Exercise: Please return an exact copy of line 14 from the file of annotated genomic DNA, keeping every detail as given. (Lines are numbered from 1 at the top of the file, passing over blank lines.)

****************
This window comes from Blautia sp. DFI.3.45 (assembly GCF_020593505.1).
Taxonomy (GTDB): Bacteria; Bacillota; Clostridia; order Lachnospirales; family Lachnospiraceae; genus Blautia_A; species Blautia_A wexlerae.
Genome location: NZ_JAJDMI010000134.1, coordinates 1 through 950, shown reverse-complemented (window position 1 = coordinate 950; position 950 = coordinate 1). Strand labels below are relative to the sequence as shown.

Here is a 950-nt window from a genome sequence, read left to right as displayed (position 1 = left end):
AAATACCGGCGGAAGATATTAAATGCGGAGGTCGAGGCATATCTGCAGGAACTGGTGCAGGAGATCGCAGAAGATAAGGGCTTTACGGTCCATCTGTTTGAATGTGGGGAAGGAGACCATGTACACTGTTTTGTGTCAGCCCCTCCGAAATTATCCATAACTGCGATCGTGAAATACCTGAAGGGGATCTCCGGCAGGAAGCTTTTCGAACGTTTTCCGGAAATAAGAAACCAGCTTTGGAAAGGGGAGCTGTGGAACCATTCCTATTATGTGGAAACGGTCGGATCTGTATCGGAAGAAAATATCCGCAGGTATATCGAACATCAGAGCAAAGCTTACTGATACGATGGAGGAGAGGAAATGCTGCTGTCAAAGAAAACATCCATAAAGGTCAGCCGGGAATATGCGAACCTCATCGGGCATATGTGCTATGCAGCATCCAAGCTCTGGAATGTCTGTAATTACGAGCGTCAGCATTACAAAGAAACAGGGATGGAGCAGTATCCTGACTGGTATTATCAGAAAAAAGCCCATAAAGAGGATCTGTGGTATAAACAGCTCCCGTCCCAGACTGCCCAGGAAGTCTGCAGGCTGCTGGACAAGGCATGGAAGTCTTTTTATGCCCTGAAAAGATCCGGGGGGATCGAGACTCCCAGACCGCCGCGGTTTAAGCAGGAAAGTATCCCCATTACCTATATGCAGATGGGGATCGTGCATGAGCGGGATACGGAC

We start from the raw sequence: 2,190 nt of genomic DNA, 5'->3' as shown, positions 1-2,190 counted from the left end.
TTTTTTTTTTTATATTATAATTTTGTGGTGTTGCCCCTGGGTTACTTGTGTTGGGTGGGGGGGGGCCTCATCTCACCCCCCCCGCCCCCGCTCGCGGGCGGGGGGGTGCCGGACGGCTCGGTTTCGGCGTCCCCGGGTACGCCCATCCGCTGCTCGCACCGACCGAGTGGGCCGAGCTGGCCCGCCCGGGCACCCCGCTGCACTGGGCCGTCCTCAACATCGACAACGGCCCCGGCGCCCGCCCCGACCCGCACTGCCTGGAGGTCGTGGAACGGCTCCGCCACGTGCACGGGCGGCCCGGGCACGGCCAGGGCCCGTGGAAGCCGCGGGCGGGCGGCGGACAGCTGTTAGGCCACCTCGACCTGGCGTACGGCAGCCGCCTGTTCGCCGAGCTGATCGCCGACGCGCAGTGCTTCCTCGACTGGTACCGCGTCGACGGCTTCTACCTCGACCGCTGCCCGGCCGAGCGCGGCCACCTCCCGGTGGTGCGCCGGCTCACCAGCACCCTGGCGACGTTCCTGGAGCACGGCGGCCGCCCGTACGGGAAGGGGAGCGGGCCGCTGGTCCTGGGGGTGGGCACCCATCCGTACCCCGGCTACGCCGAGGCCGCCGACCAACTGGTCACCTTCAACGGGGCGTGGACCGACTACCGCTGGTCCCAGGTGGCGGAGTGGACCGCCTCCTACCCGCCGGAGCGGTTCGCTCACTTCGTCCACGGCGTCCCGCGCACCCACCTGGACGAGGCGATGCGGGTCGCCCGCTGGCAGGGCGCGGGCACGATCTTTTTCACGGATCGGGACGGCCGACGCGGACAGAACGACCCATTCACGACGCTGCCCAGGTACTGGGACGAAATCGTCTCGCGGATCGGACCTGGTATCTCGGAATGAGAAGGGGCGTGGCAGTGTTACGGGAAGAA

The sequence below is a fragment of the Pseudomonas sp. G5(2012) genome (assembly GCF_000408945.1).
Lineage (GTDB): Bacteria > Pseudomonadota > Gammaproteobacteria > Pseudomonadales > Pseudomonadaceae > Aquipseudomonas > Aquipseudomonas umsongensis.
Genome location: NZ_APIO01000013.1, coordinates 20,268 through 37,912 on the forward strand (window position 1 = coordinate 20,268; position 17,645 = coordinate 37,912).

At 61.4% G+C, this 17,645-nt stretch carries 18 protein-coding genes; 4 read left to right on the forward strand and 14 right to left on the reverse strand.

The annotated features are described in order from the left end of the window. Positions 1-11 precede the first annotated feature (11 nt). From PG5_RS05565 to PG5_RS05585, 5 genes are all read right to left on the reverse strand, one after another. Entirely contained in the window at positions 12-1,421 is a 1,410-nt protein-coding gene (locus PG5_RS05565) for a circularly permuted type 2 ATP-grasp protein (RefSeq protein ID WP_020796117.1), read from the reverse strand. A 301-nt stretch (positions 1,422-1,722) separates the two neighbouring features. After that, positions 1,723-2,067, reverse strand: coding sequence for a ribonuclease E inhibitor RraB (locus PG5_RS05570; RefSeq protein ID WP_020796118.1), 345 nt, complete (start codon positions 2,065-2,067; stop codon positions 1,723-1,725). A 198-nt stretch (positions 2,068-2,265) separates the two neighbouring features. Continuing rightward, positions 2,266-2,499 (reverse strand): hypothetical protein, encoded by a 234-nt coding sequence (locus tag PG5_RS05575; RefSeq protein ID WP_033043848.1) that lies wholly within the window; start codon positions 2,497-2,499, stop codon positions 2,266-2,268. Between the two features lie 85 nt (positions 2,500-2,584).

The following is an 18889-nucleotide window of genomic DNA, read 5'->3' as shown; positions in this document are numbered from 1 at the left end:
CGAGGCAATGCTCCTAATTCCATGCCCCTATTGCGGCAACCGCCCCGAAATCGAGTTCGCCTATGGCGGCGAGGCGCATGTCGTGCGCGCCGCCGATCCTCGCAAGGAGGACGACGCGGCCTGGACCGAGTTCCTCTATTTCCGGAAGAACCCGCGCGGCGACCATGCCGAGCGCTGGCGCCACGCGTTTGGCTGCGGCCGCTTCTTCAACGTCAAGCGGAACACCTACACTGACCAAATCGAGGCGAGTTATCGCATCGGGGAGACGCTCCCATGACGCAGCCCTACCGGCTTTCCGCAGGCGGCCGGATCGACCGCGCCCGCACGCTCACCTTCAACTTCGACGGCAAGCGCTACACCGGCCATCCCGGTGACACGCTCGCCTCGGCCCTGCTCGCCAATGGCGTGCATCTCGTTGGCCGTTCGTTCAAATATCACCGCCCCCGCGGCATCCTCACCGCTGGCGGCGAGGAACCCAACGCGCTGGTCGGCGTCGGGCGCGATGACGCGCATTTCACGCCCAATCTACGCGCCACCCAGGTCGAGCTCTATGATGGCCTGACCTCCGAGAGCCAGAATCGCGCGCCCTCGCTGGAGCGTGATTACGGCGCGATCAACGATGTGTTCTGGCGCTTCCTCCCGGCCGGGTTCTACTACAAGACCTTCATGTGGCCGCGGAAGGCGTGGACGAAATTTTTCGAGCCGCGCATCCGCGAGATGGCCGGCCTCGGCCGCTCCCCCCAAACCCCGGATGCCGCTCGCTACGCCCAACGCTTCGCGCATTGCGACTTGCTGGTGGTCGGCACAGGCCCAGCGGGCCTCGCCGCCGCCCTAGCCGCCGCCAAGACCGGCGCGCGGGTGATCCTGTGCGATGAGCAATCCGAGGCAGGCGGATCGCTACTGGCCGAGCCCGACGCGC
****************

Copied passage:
CGAGGCAATGCTCCTAATTCCATGCCCCTATTGCGGCAACCGCCCCGAAATCGAGTTCGCCTATGGCGGCGAGGCGCATGTCGTGCGCGCCGCCGATCCTCGCAAGGAGGACGACGCGGCCTGGACCGAGTTCCTCTATTTCCGGAAGAACCCGCGCGGCGACCATGCCGAGCGCTGGCGCCACGCGTTTGGCTGCGGCCGCTTCTTCAACGTCAAGCGGAACACCTACACTGACCAAATCGAGGCGAGTTATCGCATCGGGGAGACGCTCCCATGACGCAGCCCTACCGGCTTTCCGCAGGCGGCCGGATCGACCGCGCCCGCACGCTCACCTTCAACTTCGACGGCAAGCGCTACACCGGCCATCCCGGTGACACGCTCGCCTCGGCCCTGCTCGCCAATGGCGTGCATCTCGTTGGCCGTTCGTTCAAATATCACCGCCCCCGCGGCATCCTCACCGCTGGCGGCGAGGAACCCAACGCGCTGGTCGGCGTCGGGCGCGATGACGCGCATTTCACGCCCAATCTACGCGCCACCCAGGTCGAGCTCTATGATGGCCTGACCTCCGAGAGCCAGAATCGCGCGCCCTCGCTGGAGCGTGATTACGGCGCGATCAACGATGTGTTCTGGCGCTTCCTCCCGGCCGGGTTCTACTACAAGACCTTCATGTGGCCGCGGAAGGCGTGGACGAAATTTTTCGAGCCGCGCATCCGCGAGATGGCCGGCCTCGGCCGCTCCCCCCAAACCCCGGATGCCGCTCGCTACGCCCAACGCTTCGCGCATTGCGACTTGCTGGTGGTCGGCACAGGCCCAGCGGGCCTCGCCGCCGCCCTAGCCGCCGCCAAGACCGGCGCGCGGGTGATCCTGTGCGATGAGCAATCCGAGGCAGGCGGATCGCTACTGGCCGAGCCCGACGCGC